An alias command creates a correspondence between a short name or
nickname or alias and a long name (optional) and an email address.
alias <nickname> [ <long name> ] <address>
Since the name can consist of several whitespace-separated words, the
last word is considered the address, and it can be optionally enclosed
between angle brackets.
For example: alias mumon My dear pupil Mumon email@example.com
will be parsed in this way:
alias mumon My dear pupil Mumon firstname.lastname@example.org ^ ^ ^ nickname long name email address
The nickname (or alias) will be used to select a corresponding long name
and email address when specifying the To field of an outgoing message,
e.g. when using the function in the browser or index context.
The long name is optional, so you can specify an alias command in this
alias mumon email@example.com ^ ^ nickname email address
The mutt aliases mechanism works in this way: you select an alias record
from the alias menu (see below) or simply typing the nickname in the To:
prompt for an outgoing mail, then mutt will fill the To: header of the
mail in this way:
To: <long name> <email address>
If the alias command doesn't specify a long name, then it will fill the
To: header in this way:
To: <email address>
Aliases management setup
You can keep all your alias commands in your muttrc file, but maybe it's
a good idea to keep them in a separate file. The $alias_file variable
let you define this file. For example:
set alias_file=~/.mutt/aliases # where I keep my aliases
In order to load them with auto-completion you need to source the file
or even better (this works only with variable expansion, available in
mutt >=1.5.12) with:
The $sort_alias variable let you decide how you want to see the
list of aliases sorted, according to aliases or nicknames (set
sort_alias=alias), to addresses (set sort_alias = address) or
unsorted (set sort_alias= unsorted) to keep the same order of the
$alias_format lets you specify the format of the aliases menu
(similar to the $folder_format and $index_format variables).
A reasonable aliases setup could consists of the following lines:
set alias_file= ~/.mutt/aliasesset sort_alias= aliasset reverse_alias=yessource $alias_file
A <tab> pressed when typing the To: field of an outgoing mail will
complete the name with the only completion or will open the alias menu
if there are more than one completions, or none: in the first case only
the possible completions will be displayed, in the second case all the
alias records will be displayed.
If you type a complete nickname in the the To: prompt and then select it
with <enter> then the To: field of the mail will be automatically filled
with the corresponding long name and address in this way:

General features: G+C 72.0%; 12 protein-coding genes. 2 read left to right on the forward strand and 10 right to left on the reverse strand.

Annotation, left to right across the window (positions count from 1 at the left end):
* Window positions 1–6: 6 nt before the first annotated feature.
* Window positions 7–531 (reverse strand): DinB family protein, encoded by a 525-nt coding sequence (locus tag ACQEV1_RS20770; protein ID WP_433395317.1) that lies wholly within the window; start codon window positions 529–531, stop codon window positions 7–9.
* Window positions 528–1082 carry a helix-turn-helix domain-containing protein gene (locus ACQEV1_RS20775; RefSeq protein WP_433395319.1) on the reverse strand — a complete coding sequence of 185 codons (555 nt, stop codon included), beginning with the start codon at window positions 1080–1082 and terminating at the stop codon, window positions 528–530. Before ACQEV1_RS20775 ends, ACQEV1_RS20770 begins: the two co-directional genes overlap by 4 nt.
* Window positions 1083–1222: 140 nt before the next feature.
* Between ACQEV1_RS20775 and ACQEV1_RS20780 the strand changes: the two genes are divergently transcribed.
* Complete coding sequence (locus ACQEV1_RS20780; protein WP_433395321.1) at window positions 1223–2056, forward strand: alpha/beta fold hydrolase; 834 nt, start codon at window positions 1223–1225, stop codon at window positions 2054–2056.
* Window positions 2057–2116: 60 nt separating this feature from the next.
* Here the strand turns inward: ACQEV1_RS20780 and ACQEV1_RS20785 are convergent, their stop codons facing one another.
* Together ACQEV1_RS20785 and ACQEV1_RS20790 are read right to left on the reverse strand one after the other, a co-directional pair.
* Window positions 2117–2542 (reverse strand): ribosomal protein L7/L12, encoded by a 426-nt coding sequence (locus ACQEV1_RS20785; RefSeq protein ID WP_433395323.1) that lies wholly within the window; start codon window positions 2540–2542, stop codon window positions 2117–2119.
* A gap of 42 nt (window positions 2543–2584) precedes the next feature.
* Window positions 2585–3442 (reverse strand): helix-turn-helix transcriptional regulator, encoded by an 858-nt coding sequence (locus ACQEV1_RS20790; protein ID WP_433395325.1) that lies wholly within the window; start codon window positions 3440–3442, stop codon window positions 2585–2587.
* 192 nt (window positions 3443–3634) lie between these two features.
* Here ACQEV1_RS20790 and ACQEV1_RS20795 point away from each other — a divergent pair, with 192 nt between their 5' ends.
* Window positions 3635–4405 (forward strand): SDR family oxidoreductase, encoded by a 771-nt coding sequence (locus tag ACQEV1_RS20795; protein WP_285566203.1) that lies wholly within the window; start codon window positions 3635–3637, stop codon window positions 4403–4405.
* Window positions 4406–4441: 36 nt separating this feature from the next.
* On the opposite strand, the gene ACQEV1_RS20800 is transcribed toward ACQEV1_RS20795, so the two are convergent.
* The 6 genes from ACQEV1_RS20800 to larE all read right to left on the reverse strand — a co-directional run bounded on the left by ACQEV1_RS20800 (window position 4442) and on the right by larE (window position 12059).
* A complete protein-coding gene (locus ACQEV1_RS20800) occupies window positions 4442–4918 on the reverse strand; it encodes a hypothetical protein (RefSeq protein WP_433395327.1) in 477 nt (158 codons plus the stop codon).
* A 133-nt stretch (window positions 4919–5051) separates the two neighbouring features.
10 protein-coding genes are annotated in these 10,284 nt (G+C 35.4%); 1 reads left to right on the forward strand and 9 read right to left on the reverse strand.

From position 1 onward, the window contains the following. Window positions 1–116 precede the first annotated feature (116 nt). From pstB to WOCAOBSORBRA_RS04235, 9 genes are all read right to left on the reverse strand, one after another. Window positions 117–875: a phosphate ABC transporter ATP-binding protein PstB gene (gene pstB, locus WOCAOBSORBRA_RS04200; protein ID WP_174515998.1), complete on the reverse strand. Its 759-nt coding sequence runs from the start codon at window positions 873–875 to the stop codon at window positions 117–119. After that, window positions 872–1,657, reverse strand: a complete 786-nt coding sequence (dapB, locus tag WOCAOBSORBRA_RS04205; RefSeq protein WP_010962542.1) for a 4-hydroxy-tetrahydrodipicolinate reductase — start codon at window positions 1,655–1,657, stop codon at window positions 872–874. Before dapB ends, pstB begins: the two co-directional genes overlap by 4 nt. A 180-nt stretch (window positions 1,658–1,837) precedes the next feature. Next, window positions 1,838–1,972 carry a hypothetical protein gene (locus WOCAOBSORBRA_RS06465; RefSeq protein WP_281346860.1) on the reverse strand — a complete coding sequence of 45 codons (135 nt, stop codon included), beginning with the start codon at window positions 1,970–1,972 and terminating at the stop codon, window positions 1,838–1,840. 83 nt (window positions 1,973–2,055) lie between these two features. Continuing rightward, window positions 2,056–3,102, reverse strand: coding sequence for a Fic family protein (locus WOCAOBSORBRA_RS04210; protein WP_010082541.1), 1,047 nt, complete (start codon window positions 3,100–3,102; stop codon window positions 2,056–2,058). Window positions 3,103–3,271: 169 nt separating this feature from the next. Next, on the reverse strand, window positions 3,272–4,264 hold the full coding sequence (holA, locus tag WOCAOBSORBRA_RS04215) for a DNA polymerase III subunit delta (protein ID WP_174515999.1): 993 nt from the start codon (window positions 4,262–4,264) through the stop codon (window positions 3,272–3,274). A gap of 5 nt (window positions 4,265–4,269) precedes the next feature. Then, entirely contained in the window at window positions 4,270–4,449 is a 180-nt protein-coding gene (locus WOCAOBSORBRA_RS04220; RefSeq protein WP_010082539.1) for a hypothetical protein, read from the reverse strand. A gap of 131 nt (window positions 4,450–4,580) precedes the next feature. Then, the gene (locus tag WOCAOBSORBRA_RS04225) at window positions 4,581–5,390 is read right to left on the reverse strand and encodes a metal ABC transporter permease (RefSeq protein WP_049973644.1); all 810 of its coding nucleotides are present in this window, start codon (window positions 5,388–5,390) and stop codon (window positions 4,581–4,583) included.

To: <long name> <email address>
The long name specified in the alias command is what is displayed in the
To field for example as in:
To: My dear pupil Mumon <firstname.lastname@example.org>
that is it uses the following format:
If the long name isn't specified, as in:
alias mumon <email@example.com>
then the To: field will be filled in this way:
To: mumon <firstname.lastname@example.org>
Please note that the auto-completion performed by mutt is always
relative to the nicknames (or alias) defined by all the alias commands.
Thus for example you won't match with the auto-completion the foobar
address while pressing <tab> on the text: "My dear" or "pupil" or
but you'll do on the text: "mumon"
The function <create-alias> normally bound to "a" (pager and index
context), adds an alias entry in the aliases file.
From the aliases menu (or context) you can:
tag an entry (<tag-entry> function, usually bound to "t" or space)
select one or more entries (<select-entry>, usually bound to
<return> or <enter>)
delete an entry (<delete-entry>, usually bound to "d") or undelete
it (<undelete-entry>, bound to "u").
Press "?" in the alias menu to see all the current bindings.
You can delete entries in the aliases menu, but you can't edit them: for
this you need to manually edit the aliases file.
Mutt integration with an external address book program
If you're getting hairy, for example if you want to keep a sort of
address book containing not only the information the mutt aliases file
let you track, you can use mutt in combination with an external contact
bookkeeper program like abook or ximian evolution.
For example you might get bored to have to keep the email addresses and
other contacts information (e.g. telephone numbers, sip addresses,
geographical addresses) duplicated in different record formats, and have
to manually and painfully synchronize them.
For this reason mutt has a mechanism that lets you integrate mutt with
an external address book program using a simple mechanism (easily
implemented with some scripting).
Keep in mind that such a system will be completely orthogonal to the
mutt aliases system, and the native auto-completion system will continue
to work with the native aliases system.
In order to integrate mutt with an external program you need to define
the $query_command variable (a more meaningful name could be:
It is the program executed when calling the function <query> and
<complete-query>, that has to take as argument a string, representing
the search string, and has to print a textual output consisting of lines
of the format: